The Real Top Three in the NBA Draft

The logo for the 2020 NBA Draft, which looks to contain some of the most talented players in recent memory (Photo courtesy

The consensus for the past few months is that there is a solidified top-three in the upcoming 2020 NBA draft: LaMelo Ball, Anthony Edwards, and James Wiseman. Each one possesses huge upside without a doubt. However, there are two prospects that haven’t been discussed on the same tier as these three: Deni Advija and Onyeka Okongwu. 

The group really should be Ball, Advija, and Okongwu. Each one brings a unique skill set. Edwards and Wisemen are talented without a doubt. There is definitely a world where they can both grow to All-NBA level talent; but their ceilings relative to their current skill sets aren’t as enticing.

Edwards is a strong-framed scoring guard, but he lacks an in-between midrange and floater game. Teams are going to funnel him into those tougher shots. Every great scorer in the NBA has the ability to hit those easy jumpers defenses are taught to allow. That part of his game might come naturally, however. What’s more concerning is that besides scoring he doesn’t bring much offensively in regards to playmaking. On defense, he doesn’t bring energy. 

Wiseman has a decent floor as a rim-running, glass cleaning big. The intriguing portion of his game is his offense. Can his perimeter and faceup game become deadly and a go-to for him? He’s shown flashes but nothing close to consistent. The past doesn’t favor Wiseman’s development. Not many bigs have gone from raw offensively to a go-to scorer. 

This is a way more negative forecast on these two players. However, Ball, Advija, and Okongwu are on a pathway to contribute to winning in the long run.


Onyeku Okongwu

At the moment, Okongwu is predicted to fall right at the edge of the top five, or a few spots after. He is slightly undersized at 6’9 and offensively he hasn’t shown range from the mid-range or three, but he does have great touch around the rim. It’s possible he can develop some semblance of a jump shot.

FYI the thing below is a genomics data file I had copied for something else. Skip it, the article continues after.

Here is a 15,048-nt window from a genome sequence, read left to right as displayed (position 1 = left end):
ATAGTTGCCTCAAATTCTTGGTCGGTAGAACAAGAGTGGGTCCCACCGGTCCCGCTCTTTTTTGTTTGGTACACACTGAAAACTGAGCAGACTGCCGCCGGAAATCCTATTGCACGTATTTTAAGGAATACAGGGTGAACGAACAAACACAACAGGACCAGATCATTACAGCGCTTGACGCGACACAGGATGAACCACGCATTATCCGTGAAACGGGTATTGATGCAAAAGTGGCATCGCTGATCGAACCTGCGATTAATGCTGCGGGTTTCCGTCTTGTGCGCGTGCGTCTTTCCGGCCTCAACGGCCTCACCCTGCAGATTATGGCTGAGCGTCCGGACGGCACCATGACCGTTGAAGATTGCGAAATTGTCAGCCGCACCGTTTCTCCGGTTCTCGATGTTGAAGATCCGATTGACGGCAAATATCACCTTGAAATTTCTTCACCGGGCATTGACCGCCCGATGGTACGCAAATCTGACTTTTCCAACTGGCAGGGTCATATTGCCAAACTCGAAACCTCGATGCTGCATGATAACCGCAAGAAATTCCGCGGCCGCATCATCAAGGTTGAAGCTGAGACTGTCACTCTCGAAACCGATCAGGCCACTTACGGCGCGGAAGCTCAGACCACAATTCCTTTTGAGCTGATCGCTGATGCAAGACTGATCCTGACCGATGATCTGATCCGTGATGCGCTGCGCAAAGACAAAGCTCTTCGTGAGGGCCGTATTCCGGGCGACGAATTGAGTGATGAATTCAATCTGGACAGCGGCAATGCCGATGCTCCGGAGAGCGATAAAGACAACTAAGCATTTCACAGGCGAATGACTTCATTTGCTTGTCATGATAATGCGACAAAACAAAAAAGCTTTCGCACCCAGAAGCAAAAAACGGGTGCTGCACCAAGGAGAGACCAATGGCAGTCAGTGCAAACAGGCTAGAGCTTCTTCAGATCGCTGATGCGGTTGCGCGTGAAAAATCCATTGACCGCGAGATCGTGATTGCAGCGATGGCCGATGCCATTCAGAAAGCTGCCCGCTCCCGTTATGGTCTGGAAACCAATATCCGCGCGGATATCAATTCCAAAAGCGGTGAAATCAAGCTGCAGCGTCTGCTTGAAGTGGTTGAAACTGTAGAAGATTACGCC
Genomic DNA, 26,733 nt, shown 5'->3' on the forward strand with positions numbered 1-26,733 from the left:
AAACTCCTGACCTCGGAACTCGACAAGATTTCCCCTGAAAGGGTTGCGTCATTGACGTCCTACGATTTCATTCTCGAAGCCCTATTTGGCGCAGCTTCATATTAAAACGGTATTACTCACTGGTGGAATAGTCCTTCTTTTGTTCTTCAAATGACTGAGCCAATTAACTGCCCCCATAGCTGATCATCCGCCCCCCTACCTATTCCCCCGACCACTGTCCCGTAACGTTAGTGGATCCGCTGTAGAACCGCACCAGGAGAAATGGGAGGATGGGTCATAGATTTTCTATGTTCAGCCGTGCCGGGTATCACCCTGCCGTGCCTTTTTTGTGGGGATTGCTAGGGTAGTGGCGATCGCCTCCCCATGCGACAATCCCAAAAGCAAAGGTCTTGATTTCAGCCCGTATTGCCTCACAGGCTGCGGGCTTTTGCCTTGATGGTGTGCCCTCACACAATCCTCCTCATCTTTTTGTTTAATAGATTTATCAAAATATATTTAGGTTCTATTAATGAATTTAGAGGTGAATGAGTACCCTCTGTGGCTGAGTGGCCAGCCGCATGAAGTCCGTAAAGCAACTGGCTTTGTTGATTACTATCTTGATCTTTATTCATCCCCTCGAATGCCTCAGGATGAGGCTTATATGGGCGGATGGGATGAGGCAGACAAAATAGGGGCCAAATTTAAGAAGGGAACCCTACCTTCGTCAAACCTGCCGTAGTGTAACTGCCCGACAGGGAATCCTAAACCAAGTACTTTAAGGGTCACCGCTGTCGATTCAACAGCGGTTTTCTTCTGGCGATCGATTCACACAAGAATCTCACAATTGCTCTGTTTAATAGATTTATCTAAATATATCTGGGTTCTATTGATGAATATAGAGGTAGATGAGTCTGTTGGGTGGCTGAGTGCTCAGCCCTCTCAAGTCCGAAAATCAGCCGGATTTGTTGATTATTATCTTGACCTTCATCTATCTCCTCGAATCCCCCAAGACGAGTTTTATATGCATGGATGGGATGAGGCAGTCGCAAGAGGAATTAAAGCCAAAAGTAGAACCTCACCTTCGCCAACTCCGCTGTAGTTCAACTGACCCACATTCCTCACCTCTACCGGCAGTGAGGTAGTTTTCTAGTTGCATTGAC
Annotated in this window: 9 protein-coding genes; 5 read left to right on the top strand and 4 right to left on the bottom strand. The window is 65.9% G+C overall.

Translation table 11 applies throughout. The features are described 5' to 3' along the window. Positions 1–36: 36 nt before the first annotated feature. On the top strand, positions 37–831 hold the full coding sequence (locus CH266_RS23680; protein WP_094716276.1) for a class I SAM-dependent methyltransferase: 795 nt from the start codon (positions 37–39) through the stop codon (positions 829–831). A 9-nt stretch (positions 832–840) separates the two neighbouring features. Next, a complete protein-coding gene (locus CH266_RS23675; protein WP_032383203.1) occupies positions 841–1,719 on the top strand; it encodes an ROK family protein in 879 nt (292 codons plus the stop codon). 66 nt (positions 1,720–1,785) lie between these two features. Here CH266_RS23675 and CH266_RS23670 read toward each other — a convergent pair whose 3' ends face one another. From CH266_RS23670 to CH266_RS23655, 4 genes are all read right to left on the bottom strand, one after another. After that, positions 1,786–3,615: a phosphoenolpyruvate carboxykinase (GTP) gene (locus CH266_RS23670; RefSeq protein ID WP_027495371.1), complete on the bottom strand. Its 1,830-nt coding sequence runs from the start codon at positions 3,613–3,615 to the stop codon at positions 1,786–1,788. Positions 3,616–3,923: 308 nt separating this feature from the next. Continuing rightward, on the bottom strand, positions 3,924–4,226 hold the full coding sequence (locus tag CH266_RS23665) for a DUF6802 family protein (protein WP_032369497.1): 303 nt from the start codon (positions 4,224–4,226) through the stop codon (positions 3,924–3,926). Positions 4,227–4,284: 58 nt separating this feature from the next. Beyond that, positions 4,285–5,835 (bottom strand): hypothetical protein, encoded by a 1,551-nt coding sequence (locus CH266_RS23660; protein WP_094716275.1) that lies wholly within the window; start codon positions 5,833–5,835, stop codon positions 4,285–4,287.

I can see why people are more interested in Wiseman: his faceup and perimeter game on offense make him a much more attractive player, but how many scoring dominant centers have led championship contending teams? Not one in recent memory. You’re better off having an all-around center that doesn’t need touches to be effective.

Okongwu fits the mold of Bam Adebayo. He has a high motor on both sides of the floor with great decision making. His I.Q might be his most underrated skill. He makes quick decisions that are most of the time the right ones. He understands how to position himself for blocks and has great awareness on defense. 

On offense, he runs the pick and roll beautifully. He gets out of his roll quickly and has great hands. Out of the short roll he can make passing reads and can be trusted with the ball. His I.Q shows up in his off-ball movement where he might be the best in the draft class at that. Since his freshman year in high school playing with Lonzo Ball, his movement and coordination has been outstanding for a big man. 

In all, Okongwu fits the new role for centers: versatile on defense, great decision making, and the ability to play out of the pick and roll. I would take him over Wisemen because even with what Okongwu currently brings to the table, he should be a starting caliber center with room to grow his offensive arsenal. Wisemen needs to exponentially increase his skill level. He’s also going to need touches to be effective but unless you’re Nikola Jokic, Joel Embiid, and Karl Anthony-Towns, it’s hard to get that volume as a center.  


Deni Avdija

This year might be another case of a European prospect being overlooked. While there have been a handful of European players who didn’t pan out, Advija’s past doesn’t seem to point in that direction.